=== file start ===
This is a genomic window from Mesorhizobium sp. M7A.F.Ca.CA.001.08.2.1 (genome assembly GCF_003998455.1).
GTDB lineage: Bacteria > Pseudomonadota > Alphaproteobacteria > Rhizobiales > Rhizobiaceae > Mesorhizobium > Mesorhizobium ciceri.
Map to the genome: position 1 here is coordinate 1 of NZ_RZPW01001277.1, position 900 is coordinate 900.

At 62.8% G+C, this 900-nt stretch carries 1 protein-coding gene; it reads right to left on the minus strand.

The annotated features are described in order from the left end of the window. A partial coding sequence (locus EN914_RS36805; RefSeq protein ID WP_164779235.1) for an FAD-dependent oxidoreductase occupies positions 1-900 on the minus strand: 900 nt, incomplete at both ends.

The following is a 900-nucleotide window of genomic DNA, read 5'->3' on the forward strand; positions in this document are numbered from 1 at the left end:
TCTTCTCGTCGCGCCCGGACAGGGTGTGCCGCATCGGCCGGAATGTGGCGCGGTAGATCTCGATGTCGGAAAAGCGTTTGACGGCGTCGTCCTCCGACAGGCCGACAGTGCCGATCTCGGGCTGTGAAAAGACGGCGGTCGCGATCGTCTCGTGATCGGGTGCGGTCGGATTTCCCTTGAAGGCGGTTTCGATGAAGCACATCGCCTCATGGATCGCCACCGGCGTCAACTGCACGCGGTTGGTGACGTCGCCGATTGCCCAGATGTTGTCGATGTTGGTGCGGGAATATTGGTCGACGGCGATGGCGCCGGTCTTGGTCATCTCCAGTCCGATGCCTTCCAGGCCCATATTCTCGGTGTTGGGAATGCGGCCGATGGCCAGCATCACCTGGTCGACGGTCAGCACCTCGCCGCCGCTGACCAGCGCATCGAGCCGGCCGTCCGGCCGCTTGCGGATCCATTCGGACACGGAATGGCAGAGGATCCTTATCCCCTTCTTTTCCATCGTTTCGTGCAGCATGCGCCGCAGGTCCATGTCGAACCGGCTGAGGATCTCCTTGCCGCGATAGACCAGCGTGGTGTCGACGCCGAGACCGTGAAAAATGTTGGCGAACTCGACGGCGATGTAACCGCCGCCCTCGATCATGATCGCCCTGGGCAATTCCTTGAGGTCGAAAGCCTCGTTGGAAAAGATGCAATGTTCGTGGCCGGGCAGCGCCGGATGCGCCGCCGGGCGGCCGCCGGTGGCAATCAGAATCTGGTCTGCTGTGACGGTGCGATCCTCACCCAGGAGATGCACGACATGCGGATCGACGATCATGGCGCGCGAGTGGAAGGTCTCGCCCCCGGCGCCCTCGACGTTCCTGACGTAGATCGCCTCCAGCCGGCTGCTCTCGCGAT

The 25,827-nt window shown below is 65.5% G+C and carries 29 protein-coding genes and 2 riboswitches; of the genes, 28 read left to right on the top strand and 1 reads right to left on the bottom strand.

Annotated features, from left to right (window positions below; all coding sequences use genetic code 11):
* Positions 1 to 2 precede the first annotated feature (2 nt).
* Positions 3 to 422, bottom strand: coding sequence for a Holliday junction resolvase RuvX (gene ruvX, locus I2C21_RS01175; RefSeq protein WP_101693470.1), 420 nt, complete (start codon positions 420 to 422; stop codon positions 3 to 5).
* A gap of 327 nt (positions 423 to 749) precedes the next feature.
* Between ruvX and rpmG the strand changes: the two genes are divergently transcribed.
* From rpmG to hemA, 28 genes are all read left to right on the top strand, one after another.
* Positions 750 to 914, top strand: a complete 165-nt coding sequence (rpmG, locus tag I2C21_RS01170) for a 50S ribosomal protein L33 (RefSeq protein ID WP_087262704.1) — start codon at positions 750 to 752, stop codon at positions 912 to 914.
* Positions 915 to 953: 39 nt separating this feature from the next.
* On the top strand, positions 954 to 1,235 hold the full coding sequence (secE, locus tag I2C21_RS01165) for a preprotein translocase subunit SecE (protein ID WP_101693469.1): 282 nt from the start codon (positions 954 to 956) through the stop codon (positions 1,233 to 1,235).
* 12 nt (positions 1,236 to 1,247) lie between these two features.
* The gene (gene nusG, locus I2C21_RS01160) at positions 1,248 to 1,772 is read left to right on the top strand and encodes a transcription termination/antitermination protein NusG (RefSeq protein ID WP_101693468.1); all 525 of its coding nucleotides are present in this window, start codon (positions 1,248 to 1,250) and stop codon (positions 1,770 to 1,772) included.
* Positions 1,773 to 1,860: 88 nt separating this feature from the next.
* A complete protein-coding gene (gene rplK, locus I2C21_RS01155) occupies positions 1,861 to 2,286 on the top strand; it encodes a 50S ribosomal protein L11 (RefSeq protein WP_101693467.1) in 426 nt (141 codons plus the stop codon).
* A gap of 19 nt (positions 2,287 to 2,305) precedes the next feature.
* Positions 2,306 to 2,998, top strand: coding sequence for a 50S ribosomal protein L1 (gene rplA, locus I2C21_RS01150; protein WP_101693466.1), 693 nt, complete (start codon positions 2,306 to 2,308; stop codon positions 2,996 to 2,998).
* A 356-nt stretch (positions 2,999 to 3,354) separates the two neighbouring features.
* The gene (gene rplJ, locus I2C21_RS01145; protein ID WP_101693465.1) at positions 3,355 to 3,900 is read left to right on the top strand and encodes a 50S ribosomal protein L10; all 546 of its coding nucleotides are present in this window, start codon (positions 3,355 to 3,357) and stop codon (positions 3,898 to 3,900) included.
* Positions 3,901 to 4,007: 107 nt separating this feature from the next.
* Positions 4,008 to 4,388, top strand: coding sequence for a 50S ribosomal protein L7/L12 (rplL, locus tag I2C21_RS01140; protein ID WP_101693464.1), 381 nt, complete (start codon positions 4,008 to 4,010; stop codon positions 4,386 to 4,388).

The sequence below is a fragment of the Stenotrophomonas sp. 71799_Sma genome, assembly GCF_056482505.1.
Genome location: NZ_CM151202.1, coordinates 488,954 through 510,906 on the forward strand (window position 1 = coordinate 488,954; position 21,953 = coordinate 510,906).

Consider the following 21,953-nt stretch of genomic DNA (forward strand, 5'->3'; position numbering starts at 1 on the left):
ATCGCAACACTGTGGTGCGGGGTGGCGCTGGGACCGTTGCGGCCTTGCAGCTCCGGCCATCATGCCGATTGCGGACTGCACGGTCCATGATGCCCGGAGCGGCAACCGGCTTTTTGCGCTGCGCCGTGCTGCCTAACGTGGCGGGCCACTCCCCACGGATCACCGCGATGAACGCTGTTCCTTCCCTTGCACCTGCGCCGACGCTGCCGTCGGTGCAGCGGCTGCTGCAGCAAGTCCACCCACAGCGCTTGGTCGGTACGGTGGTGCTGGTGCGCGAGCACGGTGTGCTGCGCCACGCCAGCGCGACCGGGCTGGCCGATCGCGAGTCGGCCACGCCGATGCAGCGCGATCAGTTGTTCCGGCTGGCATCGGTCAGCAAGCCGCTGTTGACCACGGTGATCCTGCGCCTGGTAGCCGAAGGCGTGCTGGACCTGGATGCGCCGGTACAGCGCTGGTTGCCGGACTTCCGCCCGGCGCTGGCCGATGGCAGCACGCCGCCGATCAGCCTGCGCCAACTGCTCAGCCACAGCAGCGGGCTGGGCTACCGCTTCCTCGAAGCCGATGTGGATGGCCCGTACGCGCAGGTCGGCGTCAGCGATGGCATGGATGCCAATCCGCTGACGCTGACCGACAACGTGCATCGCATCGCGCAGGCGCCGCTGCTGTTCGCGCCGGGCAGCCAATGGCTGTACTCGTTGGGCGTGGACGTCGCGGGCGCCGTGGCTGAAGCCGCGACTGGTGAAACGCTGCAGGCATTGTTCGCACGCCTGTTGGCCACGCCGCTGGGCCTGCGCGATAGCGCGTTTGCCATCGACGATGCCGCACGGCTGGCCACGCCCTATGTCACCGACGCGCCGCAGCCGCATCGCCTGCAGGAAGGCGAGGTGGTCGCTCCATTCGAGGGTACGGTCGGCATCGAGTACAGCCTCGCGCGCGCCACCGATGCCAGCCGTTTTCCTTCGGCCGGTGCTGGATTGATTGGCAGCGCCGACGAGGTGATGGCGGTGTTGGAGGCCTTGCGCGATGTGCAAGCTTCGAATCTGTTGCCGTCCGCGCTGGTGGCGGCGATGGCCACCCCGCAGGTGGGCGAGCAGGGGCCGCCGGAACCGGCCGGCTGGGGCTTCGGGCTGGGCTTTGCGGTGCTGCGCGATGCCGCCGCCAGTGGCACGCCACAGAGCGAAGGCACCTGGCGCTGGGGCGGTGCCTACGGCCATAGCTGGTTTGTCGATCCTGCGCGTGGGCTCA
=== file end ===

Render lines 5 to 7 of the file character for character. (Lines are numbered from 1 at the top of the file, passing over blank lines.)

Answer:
The annotated features are described in order from the left end of the window. A partial coding sequence (locus EN914_RS36805; RefSeq protein ID WP_164779235.1) for an FAD-dependent oxidoreductase occupies positions 1-900 on the minus strand: 900 nt, incomplete at both ends.

The following is a 900-nucleotide window of genomic DNA, read 5'->3' on the forward strand; positions in this document are numbered from 1 at the left end:
TCTTCTCGTCGCGCCCGGACAGGGTGTGCCGCATCGGCCGGAATGTGGCGCGGTAGATCTCGATGTCGGAAAAGCGTTTGACGGCGTCGTCCTCCGACAGGCCGACAGTGCCGATCTCGGGCTGTGAAAAGACGGCGGTCGCGATCGTCTCGTGATCGGGTGCGGTCGGATTTCCCTTGAAGGCGGTTTCGATGAAGCACATCGCCTCATGGATCGCCACCGGCGTCAACTGCACGCGGTTGGTGACGTCGCCGATTGCCCAGATGTTGTCGATGTTGGTGCGGGAATATTGGTCGACGGCGATGGCGCCGGTCTTGGTCATCTCCAGTCCGATGCCTTCCAGGCCCATATTCTCGGTGTTGGGAATGCGGCCGATGGCCAGCATCACCTGGTCGACGGTCAGCACCTCGCCGCCGCTGACCAGCGCATCGAGCCGGCCGTCCGGCCGCTTGCGGATCCATTCGGACACGGAATGGCAGAGGATCCTTATCCCCTTCTTTTCCATCGTTTCGTGCAGCATGCGCCGCAGGTCCATGTCGAACCGGCTGAGGATCTCCTTGCCGCGATAGACCAGCGTGGTGTCGACGCCGAGACCGTGAAAAATGTTGGCGAACTCGACGGCGATGTAACCGCCGCCCTCGATCATGATCGCCCTGGGCAATTCCTTGAGGTCGAAAGCCTCGTTGGAAAAGATGCAATGTTCGTGGCCGGGCAGCGCCGGATGCGCCGCCGGGCGGCCGCCGGTGGCAATCAGAATCTGGTCTGCTGTGACGGTGCGATCCTCACCCAGGAGATGCACGACATGCGGATCGACGATCATGGCGCGCGAGTGGAAGGTCTCGCCCCCGGCGCCCTCGACGTTCCTGACGTAGATCGCCTCCAGCCGGCTGCTCTCGCGAT